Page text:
If the result wouldn’t be enough on its own, I received today an e-mail showing the depth to which the communist style ass kissing and opportunistic positioning can go. A colleague of mine just sent out an e-mail promptly attaching a speech by the deposed and interim PM to show her most loyal allegiance. Pathetic and ultimately rather sad, as I am tonight for this entire nation, for those that I know are ashamed, and last but not least for one man that I know promised us something else. I believe him. I trust he does not give up.

For a good and courageous man

Originally uploaded by Andrei Singer
If you can keep your head when all about you
Are losing theirs and blaming it on you,
If you can trust yourself when all men doubt you
But make allowance for their doubting too,
If you can wait and not be tired by waiting,
Or being lied about, don’t deal in lies,
Or being hated, don’t give way to hating,
And yet don’t look too good, nor talk too wise:

If you can dream–and not make dreams your master,
If you can think–and not make thoughts your aim;
If you can meet with Triumph and Disaster
And treat those two impostors just the same;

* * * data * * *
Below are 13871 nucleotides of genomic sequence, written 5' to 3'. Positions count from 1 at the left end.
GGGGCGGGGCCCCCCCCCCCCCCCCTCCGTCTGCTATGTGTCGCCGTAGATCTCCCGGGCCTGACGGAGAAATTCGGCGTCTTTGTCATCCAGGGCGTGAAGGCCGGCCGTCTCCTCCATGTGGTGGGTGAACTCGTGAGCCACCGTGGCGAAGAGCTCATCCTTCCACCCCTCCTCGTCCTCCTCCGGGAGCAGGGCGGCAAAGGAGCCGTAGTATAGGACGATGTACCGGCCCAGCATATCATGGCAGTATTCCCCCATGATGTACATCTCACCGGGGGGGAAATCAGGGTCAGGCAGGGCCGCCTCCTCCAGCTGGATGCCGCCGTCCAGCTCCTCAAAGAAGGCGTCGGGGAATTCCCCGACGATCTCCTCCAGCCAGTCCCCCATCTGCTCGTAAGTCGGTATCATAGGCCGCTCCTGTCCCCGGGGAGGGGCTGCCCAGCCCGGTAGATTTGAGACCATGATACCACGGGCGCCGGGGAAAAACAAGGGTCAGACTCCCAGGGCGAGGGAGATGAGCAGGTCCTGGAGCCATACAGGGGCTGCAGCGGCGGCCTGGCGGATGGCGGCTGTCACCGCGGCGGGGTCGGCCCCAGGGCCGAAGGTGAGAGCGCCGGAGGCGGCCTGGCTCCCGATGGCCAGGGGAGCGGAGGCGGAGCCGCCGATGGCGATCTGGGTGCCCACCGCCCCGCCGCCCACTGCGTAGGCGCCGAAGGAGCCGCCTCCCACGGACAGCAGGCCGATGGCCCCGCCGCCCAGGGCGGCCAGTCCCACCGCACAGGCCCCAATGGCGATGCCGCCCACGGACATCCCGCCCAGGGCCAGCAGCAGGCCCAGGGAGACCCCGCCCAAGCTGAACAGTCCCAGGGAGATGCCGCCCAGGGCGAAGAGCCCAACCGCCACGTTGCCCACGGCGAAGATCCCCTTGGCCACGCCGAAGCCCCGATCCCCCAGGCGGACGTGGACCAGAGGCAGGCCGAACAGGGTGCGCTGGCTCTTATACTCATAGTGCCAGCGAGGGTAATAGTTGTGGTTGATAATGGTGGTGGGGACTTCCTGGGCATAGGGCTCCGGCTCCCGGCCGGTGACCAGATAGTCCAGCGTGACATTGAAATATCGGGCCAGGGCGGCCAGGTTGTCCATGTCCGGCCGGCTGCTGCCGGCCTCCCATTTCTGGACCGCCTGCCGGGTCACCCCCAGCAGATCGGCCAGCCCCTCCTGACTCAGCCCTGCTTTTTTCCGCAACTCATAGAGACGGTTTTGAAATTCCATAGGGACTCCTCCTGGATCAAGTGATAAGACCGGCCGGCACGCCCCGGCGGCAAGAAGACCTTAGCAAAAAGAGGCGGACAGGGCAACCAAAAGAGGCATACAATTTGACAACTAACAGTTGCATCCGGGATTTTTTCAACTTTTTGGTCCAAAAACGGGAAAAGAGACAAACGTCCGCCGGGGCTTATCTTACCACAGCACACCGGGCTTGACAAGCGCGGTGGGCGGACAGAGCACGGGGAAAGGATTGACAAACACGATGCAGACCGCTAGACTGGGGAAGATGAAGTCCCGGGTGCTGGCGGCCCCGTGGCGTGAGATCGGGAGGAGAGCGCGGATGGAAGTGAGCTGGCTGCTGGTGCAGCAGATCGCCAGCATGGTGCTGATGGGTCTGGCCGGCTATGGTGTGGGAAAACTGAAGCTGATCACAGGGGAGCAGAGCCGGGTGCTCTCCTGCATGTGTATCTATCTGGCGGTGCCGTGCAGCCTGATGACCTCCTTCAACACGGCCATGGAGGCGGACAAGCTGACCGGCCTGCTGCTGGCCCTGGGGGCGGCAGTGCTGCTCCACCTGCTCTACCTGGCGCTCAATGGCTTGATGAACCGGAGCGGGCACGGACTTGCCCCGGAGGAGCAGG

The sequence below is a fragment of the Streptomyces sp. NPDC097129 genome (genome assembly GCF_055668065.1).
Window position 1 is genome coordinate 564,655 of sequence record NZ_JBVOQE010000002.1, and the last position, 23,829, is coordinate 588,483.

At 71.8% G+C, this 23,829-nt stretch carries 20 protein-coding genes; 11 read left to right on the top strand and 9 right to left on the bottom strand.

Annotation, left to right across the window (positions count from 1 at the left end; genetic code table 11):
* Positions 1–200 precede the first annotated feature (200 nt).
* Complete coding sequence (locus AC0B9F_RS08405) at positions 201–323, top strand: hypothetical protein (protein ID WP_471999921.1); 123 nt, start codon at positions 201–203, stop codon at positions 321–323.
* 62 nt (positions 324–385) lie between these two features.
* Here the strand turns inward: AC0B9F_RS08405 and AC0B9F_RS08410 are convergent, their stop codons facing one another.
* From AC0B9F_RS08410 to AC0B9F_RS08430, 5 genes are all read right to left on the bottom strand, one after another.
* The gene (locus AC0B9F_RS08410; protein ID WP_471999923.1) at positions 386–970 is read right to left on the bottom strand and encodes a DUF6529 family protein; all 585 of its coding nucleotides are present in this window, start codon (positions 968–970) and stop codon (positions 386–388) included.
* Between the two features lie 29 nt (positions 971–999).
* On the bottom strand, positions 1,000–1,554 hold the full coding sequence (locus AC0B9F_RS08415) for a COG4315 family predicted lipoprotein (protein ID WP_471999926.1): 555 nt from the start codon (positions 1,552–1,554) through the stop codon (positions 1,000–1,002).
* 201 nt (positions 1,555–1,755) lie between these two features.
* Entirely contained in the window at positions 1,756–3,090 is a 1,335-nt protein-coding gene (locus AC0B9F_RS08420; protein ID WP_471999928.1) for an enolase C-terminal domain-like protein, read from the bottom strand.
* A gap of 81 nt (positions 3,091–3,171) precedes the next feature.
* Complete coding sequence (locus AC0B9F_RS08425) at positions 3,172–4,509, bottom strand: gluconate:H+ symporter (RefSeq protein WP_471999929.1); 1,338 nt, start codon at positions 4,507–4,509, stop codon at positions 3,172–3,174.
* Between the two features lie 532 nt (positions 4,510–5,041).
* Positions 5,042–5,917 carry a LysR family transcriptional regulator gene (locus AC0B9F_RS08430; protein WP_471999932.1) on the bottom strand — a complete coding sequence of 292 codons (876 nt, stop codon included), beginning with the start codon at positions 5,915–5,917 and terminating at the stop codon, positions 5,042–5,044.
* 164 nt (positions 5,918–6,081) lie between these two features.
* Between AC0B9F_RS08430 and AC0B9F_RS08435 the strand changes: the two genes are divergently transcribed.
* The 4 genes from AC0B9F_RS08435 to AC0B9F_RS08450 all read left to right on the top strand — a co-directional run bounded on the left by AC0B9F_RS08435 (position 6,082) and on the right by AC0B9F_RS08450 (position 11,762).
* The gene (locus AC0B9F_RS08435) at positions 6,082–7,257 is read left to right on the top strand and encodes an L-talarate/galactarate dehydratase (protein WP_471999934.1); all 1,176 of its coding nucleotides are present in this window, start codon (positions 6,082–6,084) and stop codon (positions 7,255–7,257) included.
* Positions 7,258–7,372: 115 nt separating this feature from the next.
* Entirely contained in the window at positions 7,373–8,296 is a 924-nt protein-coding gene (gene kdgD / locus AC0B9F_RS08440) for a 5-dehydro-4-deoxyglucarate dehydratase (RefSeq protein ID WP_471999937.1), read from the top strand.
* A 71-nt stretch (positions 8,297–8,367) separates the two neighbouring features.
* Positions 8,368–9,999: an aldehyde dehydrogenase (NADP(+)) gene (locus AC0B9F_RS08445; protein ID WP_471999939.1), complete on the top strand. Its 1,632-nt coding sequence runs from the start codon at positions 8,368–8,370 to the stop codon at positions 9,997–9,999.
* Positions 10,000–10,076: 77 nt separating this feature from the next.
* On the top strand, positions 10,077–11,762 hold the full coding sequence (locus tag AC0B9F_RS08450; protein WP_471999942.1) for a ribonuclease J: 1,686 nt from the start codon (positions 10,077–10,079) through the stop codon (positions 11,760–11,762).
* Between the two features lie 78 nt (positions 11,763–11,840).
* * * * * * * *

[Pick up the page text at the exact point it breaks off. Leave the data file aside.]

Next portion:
If you can bear to hear the truth you’ve spoken
Twisted by knaves to make a trap for fools,
Or watch the things you gave your life to, broken,
And stoop and build ‘em up with worn-out tools:

If you can make one heap of all your winnings
And risk it all on one turn of pitch-and-toss,
And lose, and start again at your beginnings
And never breath a word about your loss;
If you can force your heart and nerve and sinew
To serve your turn long after they are gone,
And so hold on when there is nothing in you
Except the Will which says to them: “Hold on!”

If you can talk with crowds and keep your virtue,
Or walk with kings–nor lose the common touch,
If neither foes nor loving friends can hurt you;
If all men count with you, but none too much,
If you can fill the unforgiving minute
With sixty seconds’ worth of distance run,
Yours is the Earth and everything that’s in it,
And–which is more–you’ll be a Man, my son!

–Rudyard Kipling

Wednesday, October 28, 2009


Originally uploaded by Andrei Singer